The Catechetical Review - Communicating Christ for a New Evangelization

A Spirituality of Action: Christ’s Apostolic Model of Contemplation and Action

Authored by Philip Couture in Issue #10.3 of Catechetical Review

Praying Hands, a 30 ton 60 ft tall bronze statue at Oral Roberts University, Tulsa OK, 1/22/2008

The Church exists for the purpose of sharing the Gospel and inviting the whole world to salvation and relationship in Christ. Consequently, “a Christian vocation by its very nature is also a vocation to the apostolate,” that is, a call to mission.[1] Many are enthused to receive such a dignified call, but these sentiments are not self-sustaining. The enormity of evangelizing the whole world, which initially can provoke excitement, often degrades to discouragement amidst incessant demands for action. There is always something more to do in this fallen world, and apostles can begin to question, “What time do I have to pray with so much to do? Wouldn’t it be more generous if I dedicated myself more to doing these good things? Isn’t the Lord also present in these good things? Could it be that I’m even being lazy or selfish by prioritizing a life of prayer? Aren’t there so many souls that need to be saved? How can I allow myself to stop?” This line of questioning, however, overemphasizes the person’s action above God’s, and if unaddressed, it leaves a person destitute of faith and energy.

St. John Paul II proposes to the Church’s apostles a safeguard against this kind of breakdown: “a solid spirituality of action.”[2] As the name suggests, it is a way of living and acting built upon the spiritual life. John Paul II describes it as a unity of contemplation and action, of communion with God that inspires ardent action.[3] This call to contemplation places Christians in contact with the source and fulfillment of their action. The saintly pope explains that the Church’s universal mission is to orient humanity’s gaze, awareness, and experience “towards the mystery of God,” particularly the redemption accomplished by Jesus Christ.[i4] In other words, the nature of apostolate is to draw all people to encounter God, to contemplate him and his saving work. If missionaries neglect their call to contemplation, they betray their own mission. However, when action is united to contemplation, apostles are able to see “God in all things and all things in God,” allowing “the most difficult missions to be undertaken” because they literally never lose sight of God.[5]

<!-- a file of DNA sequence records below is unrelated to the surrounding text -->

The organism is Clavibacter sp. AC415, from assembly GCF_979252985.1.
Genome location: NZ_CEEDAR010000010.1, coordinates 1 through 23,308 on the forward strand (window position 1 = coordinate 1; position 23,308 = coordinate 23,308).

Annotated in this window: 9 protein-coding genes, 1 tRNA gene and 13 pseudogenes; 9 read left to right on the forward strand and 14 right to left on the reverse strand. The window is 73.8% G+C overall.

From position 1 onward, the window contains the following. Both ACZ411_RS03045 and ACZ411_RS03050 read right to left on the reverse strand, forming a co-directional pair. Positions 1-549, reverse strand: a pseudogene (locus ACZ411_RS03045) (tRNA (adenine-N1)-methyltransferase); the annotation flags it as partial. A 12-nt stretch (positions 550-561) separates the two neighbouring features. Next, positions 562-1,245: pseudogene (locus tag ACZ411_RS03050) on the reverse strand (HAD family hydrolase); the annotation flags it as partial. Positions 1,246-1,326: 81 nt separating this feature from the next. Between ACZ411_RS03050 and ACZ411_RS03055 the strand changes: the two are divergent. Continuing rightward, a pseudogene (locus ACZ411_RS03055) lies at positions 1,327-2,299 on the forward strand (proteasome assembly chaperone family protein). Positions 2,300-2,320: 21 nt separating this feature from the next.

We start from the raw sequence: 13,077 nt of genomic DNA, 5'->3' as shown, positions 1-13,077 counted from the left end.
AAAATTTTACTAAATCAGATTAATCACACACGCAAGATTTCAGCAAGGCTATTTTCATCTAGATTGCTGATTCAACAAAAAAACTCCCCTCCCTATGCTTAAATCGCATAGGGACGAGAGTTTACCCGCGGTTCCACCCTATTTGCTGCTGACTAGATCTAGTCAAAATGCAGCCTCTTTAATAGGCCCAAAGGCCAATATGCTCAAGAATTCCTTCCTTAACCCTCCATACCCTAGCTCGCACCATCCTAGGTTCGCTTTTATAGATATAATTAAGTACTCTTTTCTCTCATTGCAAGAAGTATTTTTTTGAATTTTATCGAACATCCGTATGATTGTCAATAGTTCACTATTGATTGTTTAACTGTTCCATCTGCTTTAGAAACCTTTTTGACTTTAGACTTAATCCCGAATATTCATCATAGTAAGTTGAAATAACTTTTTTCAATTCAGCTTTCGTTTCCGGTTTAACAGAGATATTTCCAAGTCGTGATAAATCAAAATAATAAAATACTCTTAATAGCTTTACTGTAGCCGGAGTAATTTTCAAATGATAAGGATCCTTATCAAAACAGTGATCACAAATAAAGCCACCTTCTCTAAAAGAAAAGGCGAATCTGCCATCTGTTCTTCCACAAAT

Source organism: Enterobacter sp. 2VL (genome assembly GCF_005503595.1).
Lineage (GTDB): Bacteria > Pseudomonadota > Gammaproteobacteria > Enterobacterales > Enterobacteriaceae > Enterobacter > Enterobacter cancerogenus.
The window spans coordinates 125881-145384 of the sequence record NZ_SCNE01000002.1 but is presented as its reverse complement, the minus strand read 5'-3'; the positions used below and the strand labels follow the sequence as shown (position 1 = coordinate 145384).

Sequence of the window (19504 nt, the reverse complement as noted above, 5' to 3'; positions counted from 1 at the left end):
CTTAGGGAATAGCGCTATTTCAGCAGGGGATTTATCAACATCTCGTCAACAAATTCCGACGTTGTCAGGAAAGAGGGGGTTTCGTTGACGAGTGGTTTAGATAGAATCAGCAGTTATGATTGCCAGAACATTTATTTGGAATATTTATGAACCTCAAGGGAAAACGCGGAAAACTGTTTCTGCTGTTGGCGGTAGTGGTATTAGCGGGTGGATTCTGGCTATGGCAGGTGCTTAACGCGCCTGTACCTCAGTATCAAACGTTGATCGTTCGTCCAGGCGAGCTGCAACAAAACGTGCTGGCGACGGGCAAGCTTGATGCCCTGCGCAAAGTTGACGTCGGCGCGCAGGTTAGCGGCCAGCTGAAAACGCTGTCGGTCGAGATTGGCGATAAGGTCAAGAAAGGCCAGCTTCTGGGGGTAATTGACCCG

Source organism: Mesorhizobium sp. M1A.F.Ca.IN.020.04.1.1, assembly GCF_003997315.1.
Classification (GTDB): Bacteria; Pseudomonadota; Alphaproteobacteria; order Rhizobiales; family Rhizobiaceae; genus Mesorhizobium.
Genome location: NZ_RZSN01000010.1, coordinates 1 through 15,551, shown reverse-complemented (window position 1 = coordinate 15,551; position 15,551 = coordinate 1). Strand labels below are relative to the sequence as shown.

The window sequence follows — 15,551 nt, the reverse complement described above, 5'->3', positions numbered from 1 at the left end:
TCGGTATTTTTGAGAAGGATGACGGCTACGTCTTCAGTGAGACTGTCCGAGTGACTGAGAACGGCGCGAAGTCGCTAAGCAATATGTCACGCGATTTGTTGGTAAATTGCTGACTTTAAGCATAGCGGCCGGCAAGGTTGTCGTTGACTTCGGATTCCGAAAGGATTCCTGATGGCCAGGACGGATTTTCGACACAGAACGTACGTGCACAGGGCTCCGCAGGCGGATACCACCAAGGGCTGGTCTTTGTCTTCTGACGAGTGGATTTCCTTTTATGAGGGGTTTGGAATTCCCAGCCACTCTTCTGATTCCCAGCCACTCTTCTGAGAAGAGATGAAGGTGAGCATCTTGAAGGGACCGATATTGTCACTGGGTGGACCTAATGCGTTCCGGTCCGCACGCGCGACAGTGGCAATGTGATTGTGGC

While the term “spirituality of action” was coined by St. John Paul II, the concept is anything but novel. Whether it is the Benedictine motto of ora et labora, prayer and work,[6] or the designation of “contemplatives of action” commonly applied to the Jesuits,[7] the unity of contemplation and action has been safeguarded by monks and missionaries alike throughout history. This spirituality, however, is not reserved solely for consecrated members of the Church. The Second Vatican Council calls the laity to inform their actions with their life in God because “their works, prayers and apostolic endeavors, their ordinary married and family life, their daily occupations, their physical and mental relaxation, if carried out in the Spirit, and even the hardships of life, if patiently borne—all these become ‘spiritual sacrifices acceptable to God through Jesus Christ.’”[8] Put simply, there is no calling that favors contemplation or action at the expense of the other. Every Christian is called to a relationship with God that overflows into action, and the spirituality of action is the apostle’s response to this call.

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This article is from The Catechetical Review (Online Edition ISSN 2379-6324) and may be copied for catechetical purposes only. It may not be reprinted in another published work without the permission of The Catechetical Review by contacting [email protected]

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